[I've been
« May, 2005 »

Village Voice reporter Frank Owen expands his articles on the seamy underworld of the NY club scene into one book that reads like a bunch of different articles. The book opens with Owen’s own recounting of searching and finding some Ketamine and describing the feeling of falling into a “K hole” Since this is the launching point for the book, I felt that it would be a tale of drugs and sex and power brokers, but instead it’s more a tale of law enforcement, violence and club kids turned losers. The basic gist is answering the question “What happened to the club scene in New York in the last 80s and early 90’s?” and the basic answer is “People went to jail”

The first part of the book is mainly about the rise of Peter Gatien, owner of popular NYC clubs The Limelight and The Tunnel. For a time it seemed that he could do no wrong, opening up wildly successful clubs that were rife with sex, drugs and drama. He is the subject of a targeted sting operation which is eventually his undoing. Also profiled are a mafia-identified kid from Staten Island who winds up becoming a club mogul in Miami Beach and party promoter Michael Alig who goes from being one of the most popular clubbers in the world to doing 10 to 20 for manslaughter.

Interesting? Sure, but I was looking for a different book when I picked this up and got a bit bored with the minutia of who was wearing a wire when and transcripts of the dumbest people on earth ploddingly plotting crimes. Owen clearly is not enamored of his subjects and his descriptions of their rises and minute-by-minute outlines of their falls is one of the less-charitable depictions of the club scene that I’ve read. At the end we get back to Owen and he describes years of clubbing and drug-taking and music, but very little of it makes its way into this book.

The Devil’s Code

This was a perfectly fine book that I brought for the plane and it did not disappoint. The story follows a computer programmer/painter/PI named K as he tries to untangle the chain of events leading to the murder of a fellow programmer and the extraordinary cover-up that follows. Generally I don’t enjoy books about computers because they seem to get so many thigns wrong, either about how computers work or how tech culture works in general. This book gets enough things right that it doesn’t stand in the way of the storyline. The main character is likable enough and the story is fast-paced enough to keep the pages turning until the end. For a book I knew nothing about except for seeing the word “code” in the title, this was a pleasant surprise.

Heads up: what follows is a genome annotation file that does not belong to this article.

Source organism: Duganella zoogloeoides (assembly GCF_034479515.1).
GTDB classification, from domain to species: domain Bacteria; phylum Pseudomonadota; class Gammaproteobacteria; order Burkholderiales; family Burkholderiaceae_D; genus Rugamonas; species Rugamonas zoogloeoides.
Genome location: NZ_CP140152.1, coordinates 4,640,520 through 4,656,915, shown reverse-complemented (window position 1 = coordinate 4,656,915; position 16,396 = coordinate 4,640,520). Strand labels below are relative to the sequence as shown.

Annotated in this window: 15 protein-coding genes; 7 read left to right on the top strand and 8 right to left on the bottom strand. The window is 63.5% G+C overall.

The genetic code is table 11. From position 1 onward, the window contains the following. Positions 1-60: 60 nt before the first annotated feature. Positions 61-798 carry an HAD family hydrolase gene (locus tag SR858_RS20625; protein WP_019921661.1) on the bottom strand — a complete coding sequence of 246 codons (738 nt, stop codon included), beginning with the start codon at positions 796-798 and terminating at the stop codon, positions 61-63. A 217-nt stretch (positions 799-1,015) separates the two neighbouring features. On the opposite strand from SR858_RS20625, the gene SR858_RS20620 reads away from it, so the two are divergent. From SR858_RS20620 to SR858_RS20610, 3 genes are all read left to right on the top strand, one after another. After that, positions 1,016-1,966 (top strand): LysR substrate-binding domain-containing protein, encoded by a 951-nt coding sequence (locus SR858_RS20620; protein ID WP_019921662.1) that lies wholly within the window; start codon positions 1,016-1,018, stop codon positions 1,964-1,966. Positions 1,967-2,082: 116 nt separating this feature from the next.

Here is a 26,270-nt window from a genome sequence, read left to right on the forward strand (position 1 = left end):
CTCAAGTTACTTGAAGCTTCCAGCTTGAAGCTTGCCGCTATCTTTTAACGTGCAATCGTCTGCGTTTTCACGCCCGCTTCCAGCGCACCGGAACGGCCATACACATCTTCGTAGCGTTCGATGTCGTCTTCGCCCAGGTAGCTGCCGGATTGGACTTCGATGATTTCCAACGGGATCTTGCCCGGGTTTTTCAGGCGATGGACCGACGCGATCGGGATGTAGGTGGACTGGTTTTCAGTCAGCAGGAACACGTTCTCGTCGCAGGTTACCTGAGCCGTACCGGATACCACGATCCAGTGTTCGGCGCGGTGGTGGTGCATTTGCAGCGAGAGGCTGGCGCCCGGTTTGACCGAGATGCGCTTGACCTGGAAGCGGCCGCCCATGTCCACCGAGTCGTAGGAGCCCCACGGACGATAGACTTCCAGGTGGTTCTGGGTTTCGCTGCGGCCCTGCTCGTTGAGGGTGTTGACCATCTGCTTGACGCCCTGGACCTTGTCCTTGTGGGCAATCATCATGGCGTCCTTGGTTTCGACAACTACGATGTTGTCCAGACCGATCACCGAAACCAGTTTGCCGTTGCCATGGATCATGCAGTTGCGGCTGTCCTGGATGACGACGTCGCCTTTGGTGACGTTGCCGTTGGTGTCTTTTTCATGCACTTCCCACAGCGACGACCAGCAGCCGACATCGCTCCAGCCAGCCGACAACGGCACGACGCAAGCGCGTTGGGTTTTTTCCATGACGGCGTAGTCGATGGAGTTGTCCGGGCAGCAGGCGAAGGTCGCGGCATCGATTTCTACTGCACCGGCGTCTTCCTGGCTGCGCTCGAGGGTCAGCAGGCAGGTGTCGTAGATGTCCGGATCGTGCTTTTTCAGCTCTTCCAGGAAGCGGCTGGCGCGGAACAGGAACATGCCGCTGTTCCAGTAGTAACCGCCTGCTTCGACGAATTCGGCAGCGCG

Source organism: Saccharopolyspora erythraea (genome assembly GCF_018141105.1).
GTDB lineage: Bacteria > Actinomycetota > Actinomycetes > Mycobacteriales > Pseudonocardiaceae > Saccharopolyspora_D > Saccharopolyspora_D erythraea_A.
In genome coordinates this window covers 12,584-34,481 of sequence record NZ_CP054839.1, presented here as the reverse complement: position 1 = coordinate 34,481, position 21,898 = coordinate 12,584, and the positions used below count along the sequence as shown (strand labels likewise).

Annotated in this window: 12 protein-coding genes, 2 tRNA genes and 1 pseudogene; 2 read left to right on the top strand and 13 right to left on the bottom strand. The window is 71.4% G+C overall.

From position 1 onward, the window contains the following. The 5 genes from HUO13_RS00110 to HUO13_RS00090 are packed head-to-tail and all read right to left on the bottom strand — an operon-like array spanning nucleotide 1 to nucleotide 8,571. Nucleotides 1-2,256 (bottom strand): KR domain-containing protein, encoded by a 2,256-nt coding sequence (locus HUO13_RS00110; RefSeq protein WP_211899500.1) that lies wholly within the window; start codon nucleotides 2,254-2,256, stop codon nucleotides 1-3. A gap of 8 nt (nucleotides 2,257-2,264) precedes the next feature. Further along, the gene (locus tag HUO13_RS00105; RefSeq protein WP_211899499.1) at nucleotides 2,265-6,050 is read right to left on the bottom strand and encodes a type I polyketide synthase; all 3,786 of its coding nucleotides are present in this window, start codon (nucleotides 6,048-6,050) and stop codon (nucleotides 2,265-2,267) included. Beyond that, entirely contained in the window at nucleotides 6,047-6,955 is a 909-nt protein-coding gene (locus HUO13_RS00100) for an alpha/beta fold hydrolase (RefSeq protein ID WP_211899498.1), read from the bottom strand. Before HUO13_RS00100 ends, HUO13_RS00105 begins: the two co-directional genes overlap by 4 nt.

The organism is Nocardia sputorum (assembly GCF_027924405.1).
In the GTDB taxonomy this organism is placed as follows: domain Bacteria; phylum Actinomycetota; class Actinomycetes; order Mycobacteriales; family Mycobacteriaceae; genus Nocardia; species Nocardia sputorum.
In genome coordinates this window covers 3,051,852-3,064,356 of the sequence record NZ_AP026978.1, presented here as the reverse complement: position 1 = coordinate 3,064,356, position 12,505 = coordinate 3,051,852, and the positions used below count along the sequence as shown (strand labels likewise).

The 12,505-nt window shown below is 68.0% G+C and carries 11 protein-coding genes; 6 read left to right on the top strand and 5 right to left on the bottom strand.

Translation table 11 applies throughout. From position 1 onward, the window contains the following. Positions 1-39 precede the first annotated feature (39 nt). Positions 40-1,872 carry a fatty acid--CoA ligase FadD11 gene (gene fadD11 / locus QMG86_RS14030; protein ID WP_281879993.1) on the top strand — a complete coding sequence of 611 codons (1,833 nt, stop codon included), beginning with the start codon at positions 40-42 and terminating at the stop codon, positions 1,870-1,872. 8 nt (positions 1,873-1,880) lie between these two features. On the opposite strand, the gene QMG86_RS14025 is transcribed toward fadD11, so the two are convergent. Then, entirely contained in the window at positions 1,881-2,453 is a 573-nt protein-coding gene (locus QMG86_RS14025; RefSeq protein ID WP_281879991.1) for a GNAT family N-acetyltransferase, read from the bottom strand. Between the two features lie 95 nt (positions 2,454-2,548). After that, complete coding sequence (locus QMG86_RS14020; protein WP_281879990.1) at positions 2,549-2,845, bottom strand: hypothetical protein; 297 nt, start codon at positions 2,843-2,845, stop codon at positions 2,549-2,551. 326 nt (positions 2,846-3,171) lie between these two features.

Moving Mars

Greg Bear takes science fiction to an entirely new level of depth and understanding. He’s a great writer and the characters he creates can really hold their own against some pretty spectacular science and technology. This book is about the colonization of Mars, a few generations after the initial contact. The Earth, Moon and Mars are part of a loose organization called The Triple. Earth folks are proceeding in all the science-y ways, getting biological enhancements, experiencing simlated realities and prolonging life while Martians are a more serious bunch, concerned with the more immediate issues of survival and resourcefulness. One Martian woman works her way up through the political process [visting Earth along the way] at the same time as things between the Earth and Mars starts to sour. Add to this mix some technology that is not fully understood and could have devastating impacts and the political finesse required to work things out is a challenge to our heroine.

Oddly, this is a book about politics, it is also about science. Like other Bear books I have read, most notably the Darwin series, he infuses books with a hearty dosage of both. So, while we learn about the atmosphere on Mars and the differences in a society where years are longer and days are shorter, we also learn about the many forms of governance that Mars has, has had, and will have. This is not a short book and some of this information is detailed in a way that only a real fan would truly love, but it all coheres into a whole story that’s fascinating from start to finish.

Incidental Findings

More medical musings from doctors. This one reads a lot like Atul Gawanda’s book. Ofri is a doctor who works at Bellevue in NYC with some of New York’s less-insured people. Each chapter is a small essay about something she learned about people and human nature from her work with a really wide range of interesting people. The whole book is sort of sandwiched between the beginning and the end of her own story about being on the other side of the examining table as an expectant mother and then as a delivering mother. The insights are interesting, though some of them have a sort of “duh” feeling to it, where you think that if Ofri hadn’t been spending so much time reading medical books, she would already know certain things about the human experience. As an author she’s capable, but not amazing and comes off as just a bit self-indulgent throughout. If you like the NPR voice, you’ll know what I mean. If you like that voice, you’ll love this.

Killing Time

The only reason I didn’t like this book more is that I know Carr can write much better. Carr is a historian and a writer. This book which takes place in the near future has a lot of passages that read like “and this is the history that brought us where we are today...” which are good in a historical novel, less so in a sort of space thriller where the protagonist is flying about in an amphibious spaceship with holographic cloaking and wood panelling inside. Also, the foreshadowing is really really clunky, so much so that whatever suspense the book might be able to muster, a lot of it is telegraphed so early, you wind up waiting for it instead of surprised by it.